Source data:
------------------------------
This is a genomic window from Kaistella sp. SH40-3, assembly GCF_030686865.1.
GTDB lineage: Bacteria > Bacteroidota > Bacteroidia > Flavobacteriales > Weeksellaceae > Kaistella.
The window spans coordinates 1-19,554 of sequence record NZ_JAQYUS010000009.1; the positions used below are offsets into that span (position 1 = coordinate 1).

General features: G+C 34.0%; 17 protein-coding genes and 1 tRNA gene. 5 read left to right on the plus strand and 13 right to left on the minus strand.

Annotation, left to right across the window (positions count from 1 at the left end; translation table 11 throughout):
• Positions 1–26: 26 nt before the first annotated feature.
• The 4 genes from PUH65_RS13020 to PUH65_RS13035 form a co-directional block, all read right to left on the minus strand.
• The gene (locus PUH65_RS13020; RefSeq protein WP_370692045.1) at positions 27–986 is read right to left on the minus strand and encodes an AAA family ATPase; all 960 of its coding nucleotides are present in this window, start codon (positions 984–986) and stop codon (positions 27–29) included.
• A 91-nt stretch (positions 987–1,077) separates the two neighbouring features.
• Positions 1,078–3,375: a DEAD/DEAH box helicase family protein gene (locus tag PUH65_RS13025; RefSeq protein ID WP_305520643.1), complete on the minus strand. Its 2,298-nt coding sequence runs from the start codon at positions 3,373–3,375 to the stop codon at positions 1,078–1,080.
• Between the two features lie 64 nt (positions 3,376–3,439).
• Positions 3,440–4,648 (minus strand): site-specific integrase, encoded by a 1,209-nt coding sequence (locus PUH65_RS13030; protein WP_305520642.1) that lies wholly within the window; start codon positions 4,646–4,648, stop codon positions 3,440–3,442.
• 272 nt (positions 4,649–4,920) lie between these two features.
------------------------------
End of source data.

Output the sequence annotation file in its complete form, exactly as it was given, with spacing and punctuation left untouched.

This is a genomic window from Kaistella sp. SH40-3, assembly GCF_030686865.1.
GTDB lineage: Bacteria > Bacteroidota > Bacteroidia > Flavobacteriales > Weeksellaceae > Kaistella.
The window spans coordinates 1-19,554 of sequence record NZ_JAQYUS010000009.1; the positions used below are offsets into that span (position 1 = coordinate 1).

General features: G+C 34.0%; 17 protein-coding genes and 1 tRNA gene. 5 read left to right on the plus strand and 13 right to left on the minus strand.

Annotation, left to right across the window (positions count from 1 at the left end; translation table 11 throughout):
• Positions 1–26: 26 nt before the first annotated feature.
• The 4 genes from PUH65_RS13020 to PUH65_RS13035 form a co-directional block, all read right to left on the minus strand.
• The gene (locus PUH65_RS13020; RefSeq protein WP_370692045.1) at positions 27–986 is read right to left on the minus strand and encodes an AAA family ATPase; all 960 of its coding nucleotides are present in this window, start codon (positions 984–986) and stop codon (positions 27–29) included.
• A 91-nt stretch (positions 987–1,077) separates the two neighbouring features.
• Positions 1,078–3,375: a DEAD/DEAH box helicase family protein gene (locus tag PUH65_RS13025; RefSeq protein ID WP_305520643.1), complete on the minus strand. Its 2,298-nt coding sequence runs from the start codon at positions 3,373–3,375 to the stop codon at positions 1,078–1,080.
• Between the two features lie 64 nt (positions 3,376–3,439).
• Positions 3,440–4,648 (minus strand): site-specific integrase, encoded by a 1,209-nt coding sequence (locus PUH65_RS13030; protein WP_305520642.1) that lies wholly within the window; start codon positions 4,646–4,648, stop codon positions 3,440–3,442.
• 272 nt (positions 4,649–4,920) lie between these two features.